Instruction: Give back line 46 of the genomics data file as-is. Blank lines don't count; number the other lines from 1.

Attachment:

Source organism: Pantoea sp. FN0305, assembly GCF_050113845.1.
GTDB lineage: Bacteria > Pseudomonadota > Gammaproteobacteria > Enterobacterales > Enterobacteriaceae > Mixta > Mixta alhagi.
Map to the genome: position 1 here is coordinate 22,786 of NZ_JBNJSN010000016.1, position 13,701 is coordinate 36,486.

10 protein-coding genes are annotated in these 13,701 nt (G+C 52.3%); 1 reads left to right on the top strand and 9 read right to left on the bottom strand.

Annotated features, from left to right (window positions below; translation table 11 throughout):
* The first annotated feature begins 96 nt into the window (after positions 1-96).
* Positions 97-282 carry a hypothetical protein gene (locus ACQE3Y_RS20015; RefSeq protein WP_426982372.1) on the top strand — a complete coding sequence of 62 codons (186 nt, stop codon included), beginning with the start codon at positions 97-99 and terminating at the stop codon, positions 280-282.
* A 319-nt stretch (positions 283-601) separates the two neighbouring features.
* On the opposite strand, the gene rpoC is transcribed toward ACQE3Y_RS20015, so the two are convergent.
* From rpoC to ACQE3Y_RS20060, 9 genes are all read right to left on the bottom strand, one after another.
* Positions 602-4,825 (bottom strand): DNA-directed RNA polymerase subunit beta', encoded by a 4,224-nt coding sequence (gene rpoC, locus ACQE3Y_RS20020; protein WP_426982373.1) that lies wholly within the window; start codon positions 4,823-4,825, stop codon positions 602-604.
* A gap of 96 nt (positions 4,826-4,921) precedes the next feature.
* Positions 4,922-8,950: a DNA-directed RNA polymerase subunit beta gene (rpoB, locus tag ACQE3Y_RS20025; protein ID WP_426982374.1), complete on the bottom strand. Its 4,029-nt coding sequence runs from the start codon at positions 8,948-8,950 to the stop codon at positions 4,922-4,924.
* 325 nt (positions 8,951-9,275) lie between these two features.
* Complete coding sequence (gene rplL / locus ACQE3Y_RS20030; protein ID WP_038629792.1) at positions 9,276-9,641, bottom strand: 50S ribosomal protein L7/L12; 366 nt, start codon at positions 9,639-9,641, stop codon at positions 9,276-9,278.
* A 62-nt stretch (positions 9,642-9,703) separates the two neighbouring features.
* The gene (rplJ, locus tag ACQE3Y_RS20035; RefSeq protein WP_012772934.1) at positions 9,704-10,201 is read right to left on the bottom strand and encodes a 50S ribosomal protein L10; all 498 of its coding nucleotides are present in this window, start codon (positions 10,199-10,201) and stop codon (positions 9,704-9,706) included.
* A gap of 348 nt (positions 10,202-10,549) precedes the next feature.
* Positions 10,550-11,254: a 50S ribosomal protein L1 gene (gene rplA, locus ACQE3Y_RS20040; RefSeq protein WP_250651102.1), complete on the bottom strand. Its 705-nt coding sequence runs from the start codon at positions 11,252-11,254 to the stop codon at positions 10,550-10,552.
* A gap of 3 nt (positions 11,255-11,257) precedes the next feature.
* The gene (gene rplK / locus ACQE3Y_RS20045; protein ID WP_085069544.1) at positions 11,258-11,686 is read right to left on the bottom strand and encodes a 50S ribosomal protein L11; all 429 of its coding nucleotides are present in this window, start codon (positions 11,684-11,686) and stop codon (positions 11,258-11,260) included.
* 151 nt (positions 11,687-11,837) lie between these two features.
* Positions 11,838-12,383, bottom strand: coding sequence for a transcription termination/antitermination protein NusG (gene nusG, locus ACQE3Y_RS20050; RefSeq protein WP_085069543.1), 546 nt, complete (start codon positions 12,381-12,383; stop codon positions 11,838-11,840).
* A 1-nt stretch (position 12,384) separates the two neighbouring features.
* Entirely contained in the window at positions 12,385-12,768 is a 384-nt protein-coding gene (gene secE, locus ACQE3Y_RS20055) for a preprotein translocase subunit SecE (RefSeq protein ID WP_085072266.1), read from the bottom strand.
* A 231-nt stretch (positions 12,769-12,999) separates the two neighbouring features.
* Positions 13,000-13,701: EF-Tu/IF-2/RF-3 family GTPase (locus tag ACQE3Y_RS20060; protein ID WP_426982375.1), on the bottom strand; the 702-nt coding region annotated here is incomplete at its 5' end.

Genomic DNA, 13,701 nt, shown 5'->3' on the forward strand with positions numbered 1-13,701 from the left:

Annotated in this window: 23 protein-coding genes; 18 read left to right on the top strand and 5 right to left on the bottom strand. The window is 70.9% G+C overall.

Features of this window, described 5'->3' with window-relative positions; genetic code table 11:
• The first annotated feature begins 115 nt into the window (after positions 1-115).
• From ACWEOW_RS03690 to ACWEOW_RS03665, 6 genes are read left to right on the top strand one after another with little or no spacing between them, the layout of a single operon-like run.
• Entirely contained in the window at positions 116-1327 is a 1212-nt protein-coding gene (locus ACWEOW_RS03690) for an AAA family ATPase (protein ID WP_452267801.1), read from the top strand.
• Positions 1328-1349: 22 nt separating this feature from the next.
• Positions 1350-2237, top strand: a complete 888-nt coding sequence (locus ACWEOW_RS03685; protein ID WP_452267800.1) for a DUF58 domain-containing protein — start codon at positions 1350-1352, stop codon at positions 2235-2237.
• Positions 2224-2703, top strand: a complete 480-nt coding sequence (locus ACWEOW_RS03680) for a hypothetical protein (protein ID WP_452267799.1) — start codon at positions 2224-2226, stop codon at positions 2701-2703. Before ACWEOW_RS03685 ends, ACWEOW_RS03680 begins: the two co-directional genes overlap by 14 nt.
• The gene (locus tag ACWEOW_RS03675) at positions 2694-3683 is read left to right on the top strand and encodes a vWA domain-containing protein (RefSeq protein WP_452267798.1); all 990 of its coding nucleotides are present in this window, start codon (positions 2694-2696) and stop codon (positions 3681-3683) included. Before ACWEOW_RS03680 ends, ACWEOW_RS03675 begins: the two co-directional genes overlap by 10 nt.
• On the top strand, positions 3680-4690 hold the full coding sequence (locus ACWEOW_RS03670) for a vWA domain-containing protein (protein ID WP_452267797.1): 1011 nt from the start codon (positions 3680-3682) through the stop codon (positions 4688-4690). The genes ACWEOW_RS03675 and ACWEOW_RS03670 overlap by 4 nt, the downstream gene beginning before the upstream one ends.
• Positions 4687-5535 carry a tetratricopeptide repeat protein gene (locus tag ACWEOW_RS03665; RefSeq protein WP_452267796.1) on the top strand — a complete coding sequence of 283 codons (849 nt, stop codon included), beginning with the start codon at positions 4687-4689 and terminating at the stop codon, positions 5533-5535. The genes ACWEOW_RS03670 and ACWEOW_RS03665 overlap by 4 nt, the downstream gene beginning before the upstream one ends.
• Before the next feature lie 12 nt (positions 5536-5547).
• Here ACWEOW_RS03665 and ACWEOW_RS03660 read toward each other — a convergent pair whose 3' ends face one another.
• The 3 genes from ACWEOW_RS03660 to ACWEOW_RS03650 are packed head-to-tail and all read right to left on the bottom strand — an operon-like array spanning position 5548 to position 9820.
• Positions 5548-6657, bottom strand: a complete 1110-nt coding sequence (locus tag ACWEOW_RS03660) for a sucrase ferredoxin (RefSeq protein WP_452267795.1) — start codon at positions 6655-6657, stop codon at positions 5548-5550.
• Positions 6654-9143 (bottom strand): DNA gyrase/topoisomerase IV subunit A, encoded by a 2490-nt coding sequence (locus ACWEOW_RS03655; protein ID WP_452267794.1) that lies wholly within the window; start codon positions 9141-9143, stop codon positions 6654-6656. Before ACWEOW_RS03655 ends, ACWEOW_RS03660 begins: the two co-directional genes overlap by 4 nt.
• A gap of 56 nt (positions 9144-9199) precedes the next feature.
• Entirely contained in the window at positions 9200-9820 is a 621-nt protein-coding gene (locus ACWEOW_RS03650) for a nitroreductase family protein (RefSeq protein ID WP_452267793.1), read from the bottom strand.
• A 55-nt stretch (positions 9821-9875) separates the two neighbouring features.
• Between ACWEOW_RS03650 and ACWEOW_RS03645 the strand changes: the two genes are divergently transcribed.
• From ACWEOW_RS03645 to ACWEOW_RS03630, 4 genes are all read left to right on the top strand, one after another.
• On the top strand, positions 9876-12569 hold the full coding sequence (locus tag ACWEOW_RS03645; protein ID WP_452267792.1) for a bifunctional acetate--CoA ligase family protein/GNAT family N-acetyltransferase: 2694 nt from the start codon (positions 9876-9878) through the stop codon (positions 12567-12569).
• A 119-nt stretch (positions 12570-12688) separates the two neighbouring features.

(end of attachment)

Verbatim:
• Entirely contained in the window at positions 9200-9820 is a 621-nt protein-coding gene (locus ACWEOW_RS03650) for a nitroreductase family protein (RefSeq protein ID WP_452267793.1), read from the bottom strand.